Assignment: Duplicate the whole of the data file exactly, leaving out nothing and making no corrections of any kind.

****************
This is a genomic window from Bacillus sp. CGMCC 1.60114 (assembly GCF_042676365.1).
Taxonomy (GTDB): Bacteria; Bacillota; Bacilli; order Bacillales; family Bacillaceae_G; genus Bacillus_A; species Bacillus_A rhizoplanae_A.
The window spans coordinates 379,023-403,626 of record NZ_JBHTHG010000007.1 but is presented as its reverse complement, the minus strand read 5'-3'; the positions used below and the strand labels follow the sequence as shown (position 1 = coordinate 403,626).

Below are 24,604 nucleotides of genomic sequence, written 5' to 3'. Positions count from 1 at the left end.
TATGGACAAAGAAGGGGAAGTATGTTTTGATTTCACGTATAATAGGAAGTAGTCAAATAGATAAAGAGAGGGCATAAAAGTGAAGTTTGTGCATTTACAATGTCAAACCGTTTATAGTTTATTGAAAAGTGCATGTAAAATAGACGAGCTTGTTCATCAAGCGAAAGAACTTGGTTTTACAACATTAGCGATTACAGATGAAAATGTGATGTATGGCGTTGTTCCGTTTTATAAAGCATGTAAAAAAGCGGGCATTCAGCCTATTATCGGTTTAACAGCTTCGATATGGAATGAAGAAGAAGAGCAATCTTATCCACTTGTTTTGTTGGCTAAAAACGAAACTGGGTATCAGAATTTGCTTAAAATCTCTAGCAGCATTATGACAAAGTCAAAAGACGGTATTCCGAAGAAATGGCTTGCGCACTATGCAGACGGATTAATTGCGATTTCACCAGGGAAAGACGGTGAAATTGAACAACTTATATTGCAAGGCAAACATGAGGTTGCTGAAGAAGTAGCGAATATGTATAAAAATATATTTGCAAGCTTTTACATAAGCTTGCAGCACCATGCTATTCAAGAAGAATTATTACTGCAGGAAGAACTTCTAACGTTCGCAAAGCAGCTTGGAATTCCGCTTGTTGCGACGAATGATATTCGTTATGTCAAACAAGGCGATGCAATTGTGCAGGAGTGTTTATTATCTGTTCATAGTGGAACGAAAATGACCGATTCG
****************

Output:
This is a genomic window from Bacillus sp. CGMCC 1.60114 (assembly GCF_042676365.1).
Taxonomy (GTDB): Bacteria; Bacillota; Bacilli; order Bacillales; family Bacillaceae_G; genus Bacillus_A; species Bacillus_A rhizoplanae_A.
The window spans coordinates 379,023-403,626 of record NZ_JBHTHG010000007.1 but is presented as its reverse complement, the minus strand read 5'-3'; the positions used below and the strand labels follow the sequence as shown (position 1 = coordinate 403,626).

Below are 24,604 nucleotides of genomic sequence, written 5' to 3'. Positions count from 1 at the left end.
TATGGACAAAGAAGGGGAAGTATGTTTTGATTTCACGTATAATAGGAAGTAGTCAAATAGATAAAGAGAGGGCATAAAAGTGAAGTTTGTGCATTTACAATGTCAAACCGTTTATAGTTTATTGAAAAGTGCATGTAAAATAGACGAGCTTGTTCATCAAGCGAAAGAACTTGGTTTTACAACATTAGCGATTACAGATGAAAATGTGATGTATGGCGTTGTTCCGTTTTATAAAGCATGTAAAAAAGCGGGCATTCAGCCTATTATCGGTTTAACAGCTTCGATATGGAATGAAGAAGAAGAGCAATCTTATCCACTTGTTTTGTTGGCTAAAAACGAAACTGGGTATCAGAATTTGCTTAAAATCTCTAGCAGCATTATGACAAAGTCAAAAGACGGTATTCCGAAGAAATGGCTTGCGCACTATGCAGACGGATTAATTGCGATTTCACCAGGGAAAGACGGTGAAATTGAACAACTTATATTGCAAGGCAAACATGAGGTTGCTGAAGAAGTAGCGAATATGTATAAAAATATATTTGCAAGCTTTTACATAAGCTTGCAGCACCATGCTATTCAAGAAGAATTATTACTGCAGGAAGAACTTCTAACGTTCGCAAAGCAGCTTGGAATTCCGCTTGTTGCGACGAATGATATTCGTTATGTCAAACAAGGCGATGCAATTGTGCAGGAGTGTTTATTATCTGTTCATAGTGGAACGAAAATGACCGATTCG